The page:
Speaker 1: 03:57 Um, so that can help mitigate the impacts of climate change that we'll see, like heat waves. And so the city is aiming to use this equity index to make decisions about where we should plant trees in the city. We've been talking about the good parts of this climate action plan report, but there hasn't been that much progress on some of the more difficult areas like transportation. What does the report say about our efforts there? It says that transportation is still 55% of our local emissions. That was exactly where it was at when it was created in 2015. Um, the climate plan. Um, and the biggest problem I think with our transportation measuring is just that we simply don't have very good data on it. Um, the data that we do have in this monitoring report is based on modeling. So it's not quite as precise as maybe some of the other areas that were measured.

Speaker 1: 04:48 Uh, measuring emissions. And this report doesn't actually have any new transportation data. They used that modeling to sort of estimate where we were. We are where we were at in 2018 compared to the previous years and looking at trend lines and things like that. So the best available data that we have and that you know, that modeling is really the best that we have at this point is still telling us that vehicle travel is going up. And you know, the bottom line is, is transportation is really hard to measure and it's also really hard to change. These are people's behaviors, their daily decisions that they make based on a number of different factors and you can't just completely re-engineer a city in a few years so that people don't have to depend so much on their cars. You spoke to Cody Hoeven who oversees the implementation of the climate plan for the city.

Speaker 1: 05:35 What did she say about the city's progress in decreasing emissions from transportation? Well, the city has taken a number of actions in recent years related to transportation and land use. Um, climate planning. Um, one was eliminating a minimum parking requirements for multifamily development in areas that are near public transit. Another has just been the, a number, the, the many, many different plans that the city has approved. Um, community updates, community plan updates that is um, that try to concentrate our future growth near public transit and also near jobs. So we're reducing the, the distances that people are traveling in their cars and those plans, as Cody told me, uh, take a while,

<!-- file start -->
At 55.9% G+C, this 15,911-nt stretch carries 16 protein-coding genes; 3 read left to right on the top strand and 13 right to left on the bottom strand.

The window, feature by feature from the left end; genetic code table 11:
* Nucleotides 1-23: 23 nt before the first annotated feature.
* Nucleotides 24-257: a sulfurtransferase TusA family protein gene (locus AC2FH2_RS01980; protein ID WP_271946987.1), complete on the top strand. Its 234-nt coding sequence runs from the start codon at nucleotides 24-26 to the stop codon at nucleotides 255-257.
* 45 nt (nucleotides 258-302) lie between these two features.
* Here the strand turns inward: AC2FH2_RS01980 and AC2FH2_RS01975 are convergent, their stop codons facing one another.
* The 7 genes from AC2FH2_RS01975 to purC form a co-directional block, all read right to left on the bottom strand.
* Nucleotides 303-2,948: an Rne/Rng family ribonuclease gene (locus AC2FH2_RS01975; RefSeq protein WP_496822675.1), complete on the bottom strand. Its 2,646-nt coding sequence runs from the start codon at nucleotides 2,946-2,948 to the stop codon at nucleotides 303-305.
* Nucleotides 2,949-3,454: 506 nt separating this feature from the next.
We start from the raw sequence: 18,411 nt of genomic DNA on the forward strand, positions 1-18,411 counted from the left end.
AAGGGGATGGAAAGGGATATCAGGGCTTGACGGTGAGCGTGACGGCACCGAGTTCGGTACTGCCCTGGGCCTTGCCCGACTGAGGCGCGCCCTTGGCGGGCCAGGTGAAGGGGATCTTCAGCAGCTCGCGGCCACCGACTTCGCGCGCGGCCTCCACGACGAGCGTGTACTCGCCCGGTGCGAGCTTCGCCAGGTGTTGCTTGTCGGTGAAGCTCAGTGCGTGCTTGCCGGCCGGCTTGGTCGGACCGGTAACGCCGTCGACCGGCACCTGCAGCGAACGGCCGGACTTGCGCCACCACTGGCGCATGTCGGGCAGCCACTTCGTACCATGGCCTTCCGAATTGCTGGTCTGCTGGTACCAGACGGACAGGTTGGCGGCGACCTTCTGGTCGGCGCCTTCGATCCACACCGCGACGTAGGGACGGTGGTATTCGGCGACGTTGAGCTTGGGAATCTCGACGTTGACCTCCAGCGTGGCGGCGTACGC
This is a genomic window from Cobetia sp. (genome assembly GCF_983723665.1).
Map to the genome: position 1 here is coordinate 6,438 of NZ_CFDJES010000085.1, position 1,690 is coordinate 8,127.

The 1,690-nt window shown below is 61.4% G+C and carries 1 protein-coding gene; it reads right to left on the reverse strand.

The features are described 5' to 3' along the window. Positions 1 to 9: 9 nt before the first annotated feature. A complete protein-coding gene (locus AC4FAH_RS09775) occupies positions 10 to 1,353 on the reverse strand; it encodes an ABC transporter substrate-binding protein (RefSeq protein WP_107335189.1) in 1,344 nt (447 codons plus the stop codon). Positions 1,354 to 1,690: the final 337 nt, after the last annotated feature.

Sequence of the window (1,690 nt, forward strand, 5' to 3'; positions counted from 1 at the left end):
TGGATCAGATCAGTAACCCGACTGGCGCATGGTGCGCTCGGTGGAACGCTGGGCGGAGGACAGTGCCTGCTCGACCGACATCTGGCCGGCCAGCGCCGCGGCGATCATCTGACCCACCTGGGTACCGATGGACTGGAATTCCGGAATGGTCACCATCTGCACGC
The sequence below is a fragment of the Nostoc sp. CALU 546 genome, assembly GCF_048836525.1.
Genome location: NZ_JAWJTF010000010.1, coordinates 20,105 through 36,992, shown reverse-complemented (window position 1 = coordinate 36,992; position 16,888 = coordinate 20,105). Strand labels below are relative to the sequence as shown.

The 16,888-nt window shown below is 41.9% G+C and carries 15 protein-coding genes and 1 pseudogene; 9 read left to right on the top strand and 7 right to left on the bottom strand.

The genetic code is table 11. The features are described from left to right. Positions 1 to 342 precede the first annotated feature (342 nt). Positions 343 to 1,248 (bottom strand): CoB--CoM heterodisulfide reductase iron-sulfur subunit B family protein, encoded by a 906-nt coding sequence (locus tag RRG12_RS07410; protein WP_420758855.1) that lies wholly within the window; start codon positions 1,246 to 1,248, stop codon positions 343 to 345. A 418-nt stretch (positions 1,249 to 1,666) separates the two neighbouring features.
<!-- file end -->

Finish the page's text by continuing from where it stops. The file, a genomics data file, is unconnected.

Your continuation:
Speaker 2: 06:14 you won't see the impacts of those policy changes for several years because you now have to build things under that new policy directive. So it'll take some time. But I think we're going to see huge benefits from those policies that we've been moving forward lately.

Speaker 1: 06:28 Now, another really challenging area for the city is how much waste we're sending to the landfill. We were doing really well until the bottom fell out of the recycling industry. Tell us about that. Yeah. The city says that the biggest change that's happened in recent years is China limiting the type of recyclables that they will accept. And so the, the, the city had largely been relying on exporting a lot of those materials to China. And since it can no longer do that, and cities across the country can no longer do that, the price of those materials has really tanked. And so San Diego is no longer making any money from its recycling operations, whereas it did before. In fact, taxpayers are now subsidizing the recycling that used to be a moneymaker for taxpayers. Um, the city is also trying to expand Miramar landfill to allow waste to pile up a 25 feet higher than previously planned.

Speaker 1: 07:21 So we do appear to be backsliding on zero waste. So there are pluses and minuses in this report. Are there are plans though to update the climate action plan entirely next year? Could the goals get even higher? That is one possibility. I think, you know, it's probably too early to predict exactly what the city is going to be doing with its updated climate plan. But we have a lot of advocates in San Diego that are pushing for San, for the city to establish a goal of carbon neutrality. Virtually every scientific study that has been published since the climate plan was approved in 2015 has told us that climate change is going to be far more severe and the need to reduce emissions is far more urgent than we ever realized. And the entire world has to really mobilize now to avert the worst impacts of climate change. And so, you know, I think we can expect that a lot of the advocates will be pushing for San Diego to raise the bar a bit. I've been speaking with KPBS Metro reporter Andrew Bowen. Andrew, thank you. Thank you, Maureen. [inaudible].

KPBS Midday Edition Segments podcast branding

KPBS Midday Edition Segments

Maureen Cavanaugh and Jade Hindmon host KPBS Midday Edition, a daily radio news magazine keeping San Diego in the know on everything from politics to the arts.